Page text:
Know the Tell-Tale Signs of Scammers in Action
The Westerville Division of Police (WPD) is encouraging residents to remember the golden rule of scam avoidance: if it seems too good to be true, it probably is. Each year, millions of people fall prey to high-pressure scammers looking for a quick buck.
“These crimes are difficult to solve because usually the scammers are targeting a large number of people in a short amount of time. It’s hard to find people to prosecute,” said WPD Lt. Charles Chandler. “The best thing is to get educated to avoid becoming a victim in the first place.” He encourages residents to be aware of the signs of three common scams:
- It’s a call from the Internal Revenue Service (IRS) and you’re in big trouble.
How it works: You receive a call, email or text message from someone claiming to be from the IRS and, wouldn’t you know it, you’ve missed a tax payment or they need to verify your personal information. You better act fast, or there will be dire consequences.
The tell-tale sign: “The IRS is not going to call, text or email you first. If they need to get ahold of you, they will send correspondence through certified mail. Also, people from official government agencies aren’t going act aggressively with a resident,” said Lt. Chandler.
How to handle it: If it’s a text message or email, Lt. Chandler recommends you simply ignore it and refrain from clicking any links. If you find yourself on the phone with a possible scammer he suggests keeping the conversation short and formal. “Tell them, for your safety, you don’t take unsolicited calls. Ask for their name and contact information. Then visit www.irs.gov for a phone number to call and verify the information,” he said.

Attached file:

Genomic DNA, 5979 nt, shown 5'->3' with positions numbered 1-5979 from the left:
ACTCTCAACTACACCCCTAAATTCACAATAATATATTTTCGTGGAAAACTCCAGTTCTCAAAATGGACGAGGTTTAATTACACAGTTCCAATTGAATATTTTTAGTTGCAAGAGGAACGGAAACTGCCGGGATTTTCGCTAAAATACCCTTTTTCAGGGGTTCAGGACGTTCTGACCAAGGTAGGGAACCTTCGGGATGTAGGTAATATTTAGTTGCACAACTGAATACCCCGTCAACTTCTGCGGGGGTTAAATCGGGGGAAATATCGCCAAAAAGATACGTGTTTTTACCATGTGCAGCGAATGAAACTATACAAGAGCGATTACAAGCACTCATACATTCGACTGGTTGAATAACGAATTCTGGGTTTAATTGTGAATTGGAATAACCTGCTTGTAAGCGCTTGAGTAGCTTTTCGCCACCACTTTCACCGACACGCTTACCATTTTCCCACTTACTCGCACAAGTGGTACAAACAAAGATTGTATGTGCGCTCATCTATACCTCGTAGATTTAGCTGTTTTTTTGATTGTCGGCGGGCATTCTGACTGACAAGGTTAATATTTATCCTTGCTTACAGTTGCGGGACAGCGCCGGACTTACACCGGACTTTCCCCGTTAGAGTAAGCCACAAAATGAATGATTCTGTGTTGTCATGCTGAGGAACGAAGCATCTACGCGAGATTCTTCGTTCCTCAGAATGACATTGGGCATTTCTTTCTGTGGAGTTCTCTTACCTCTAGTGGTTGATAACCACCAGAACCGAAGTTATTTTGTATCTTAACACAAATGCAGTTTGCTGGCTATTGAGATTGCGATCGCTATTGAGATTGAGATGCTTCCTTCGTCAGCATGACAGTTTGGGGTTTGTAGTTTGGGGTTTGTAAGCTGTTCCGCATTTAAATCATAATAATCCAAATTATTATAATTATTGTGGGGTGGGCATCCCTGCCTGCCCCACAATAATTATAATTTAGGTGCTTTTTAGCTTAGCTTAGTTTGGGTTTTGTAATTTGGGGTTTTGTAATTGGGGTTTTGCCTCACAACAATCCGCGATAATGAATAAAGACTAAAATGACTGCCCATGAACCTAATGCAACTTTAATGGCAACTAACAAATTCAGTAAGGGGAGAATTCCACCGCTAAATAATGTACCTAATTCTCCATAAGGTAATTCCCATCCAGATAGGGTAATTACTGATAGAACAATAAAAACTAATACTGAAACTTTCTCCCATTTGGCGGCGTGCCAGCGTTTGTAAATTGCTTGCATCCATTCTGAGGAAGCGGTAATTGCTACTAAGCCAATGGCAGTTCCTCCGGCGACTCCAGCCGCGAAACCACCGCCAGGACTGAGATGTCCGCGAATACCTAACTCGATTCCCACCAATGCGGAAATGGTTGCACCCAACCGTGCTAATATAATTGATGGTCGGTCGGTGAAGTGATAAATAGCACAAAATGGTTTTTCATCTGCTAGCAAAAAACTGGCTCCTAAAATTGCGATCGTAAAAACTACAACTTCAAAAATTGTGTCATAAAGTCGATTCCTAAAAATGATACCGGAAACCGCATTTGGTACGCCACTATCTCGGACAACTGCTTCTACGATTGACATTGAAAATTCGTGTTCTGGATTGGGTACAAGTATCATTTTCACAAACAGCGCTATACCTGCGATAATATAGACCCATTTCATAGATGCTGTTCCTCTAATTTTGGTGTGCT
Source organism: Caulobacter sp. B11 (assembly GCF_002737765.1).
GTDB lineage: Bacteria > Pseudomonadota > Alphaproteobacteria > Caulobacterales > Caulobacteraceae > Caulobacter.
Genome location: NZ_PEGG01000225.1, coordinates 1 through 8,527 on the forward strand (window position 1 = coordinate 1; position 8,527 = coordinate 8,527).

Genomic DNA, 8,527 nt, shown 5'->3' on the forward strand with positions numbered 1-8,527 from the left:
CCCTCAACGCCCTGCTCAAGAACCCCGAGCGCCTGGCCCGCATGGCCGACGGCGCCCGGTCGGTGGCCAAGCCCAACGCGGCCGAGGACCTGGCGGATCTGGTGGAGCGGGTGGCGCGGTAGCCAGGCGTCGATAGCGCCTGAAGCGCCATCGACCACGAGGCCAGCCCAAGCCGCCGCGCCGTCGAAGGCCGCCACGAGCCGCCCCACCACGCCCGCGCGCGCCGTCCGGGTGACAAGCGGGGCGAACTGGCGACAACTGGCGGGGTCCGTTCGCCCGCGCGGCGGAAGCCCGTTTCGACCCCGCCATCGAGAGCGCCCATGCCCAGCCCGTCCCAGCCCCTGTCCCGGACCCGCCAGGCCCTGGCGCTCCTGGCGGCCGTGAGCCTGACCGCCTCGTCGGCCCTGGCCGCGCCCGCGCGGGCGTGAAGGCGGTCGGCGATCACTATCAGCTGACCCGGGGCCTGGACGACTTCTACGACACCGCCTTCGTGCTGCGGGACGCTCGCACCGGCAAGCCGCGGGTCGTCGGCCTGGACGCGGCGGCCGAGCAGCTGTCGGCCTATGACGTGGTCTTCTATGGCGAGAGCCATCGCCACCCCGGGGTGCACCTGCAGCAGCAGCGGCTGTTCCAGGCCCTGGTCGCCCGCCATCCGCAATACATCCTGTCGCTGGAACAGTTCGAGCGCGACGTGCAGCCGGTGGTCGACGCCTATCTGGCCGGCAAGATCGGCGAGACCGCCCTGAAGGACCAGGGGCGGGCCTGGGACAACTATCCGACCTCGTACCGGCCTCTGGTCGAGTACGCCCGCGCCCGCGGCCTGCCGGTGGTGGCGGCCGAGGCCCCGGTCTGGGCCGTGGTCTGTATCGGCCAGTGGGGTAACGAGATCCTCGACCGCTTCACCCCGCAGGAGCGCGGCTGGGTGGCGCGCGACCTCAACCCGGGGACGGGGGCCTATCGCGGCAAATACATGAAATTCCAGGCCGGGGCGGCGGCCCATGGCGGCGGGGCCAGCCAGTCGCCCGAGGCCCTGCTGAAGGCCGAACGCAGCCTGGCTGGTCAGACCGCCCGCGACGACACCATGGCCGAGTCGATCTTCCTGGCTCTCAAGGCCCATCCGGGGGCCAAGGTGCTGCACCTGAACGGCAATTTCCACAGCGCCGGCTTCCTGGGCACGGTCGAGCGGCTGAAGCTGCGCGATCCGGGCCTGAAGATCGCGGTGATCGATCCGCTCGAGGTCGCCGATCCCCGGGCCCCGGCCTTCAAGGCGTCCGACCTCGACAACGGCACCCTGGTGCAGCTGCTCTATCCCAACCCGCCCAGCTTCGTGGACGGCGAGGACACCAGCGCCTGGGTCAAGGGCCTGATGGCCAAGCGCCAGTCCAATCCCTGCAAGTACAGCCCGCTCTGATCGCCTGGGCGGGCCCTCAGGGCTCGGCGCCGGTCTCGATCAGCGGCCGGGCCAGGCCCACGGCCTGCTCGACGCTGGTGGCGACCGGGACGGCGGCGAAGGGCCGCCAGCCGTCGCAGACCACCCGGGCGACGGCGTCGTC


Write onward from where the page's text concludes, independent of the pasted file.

- Your relative is in jail and they need money fast.
How it works: You receive a call from a relative in a panic or a police officer. Wouldn’t you know it— your relative is suddenly up against big charges. They need money fast to get out of jail.
The tell-tale sign: “Police departments don’t just elicit money to get people out of charges. In the justice system, there are set legal processes that must be followed. Any time you’re in a situation where it seems a government official is trying to get around a process in exchange for cash, it’s time to disconnect,” Lt. Chandler said.
How to handle it: “You need to ask for the exact name of the law enforcement agency you’re supposedly dealing with and the name and title of the officer you or the relative is supposedly talking to,” he said. “Then tell them that you’re going independently verify the information.”
- A relative you never knew just passed away, meaning you just hit the jackpot.
How it works: A lawyer notified you that you’re their deceased client’s only living heir. All that stands between you and a big inheritance check is a sizable processing fee.
The tell-tale sign: “This is the classic application for, ‘If it seems too good to be true, it probably is,’” said Lt. Chandler. “If you’re getting a big inheritance, no one is going to ask you for money in order to receive it. Any kind of payments for attorney fees would come out of the estate.”
How to handle it: Lt. Chandler recommends you approach the news skeptically and take time to peruse the obits or court documents in the area from which this relative supposedly lived. “This is another case where, more than likely, you would receive notification through certified mail. Do some research and see if you can actually find the person in your family tree,” he said.
For more information about common scams targeting citizens, visit www.usa.gov/common-scams-frauds.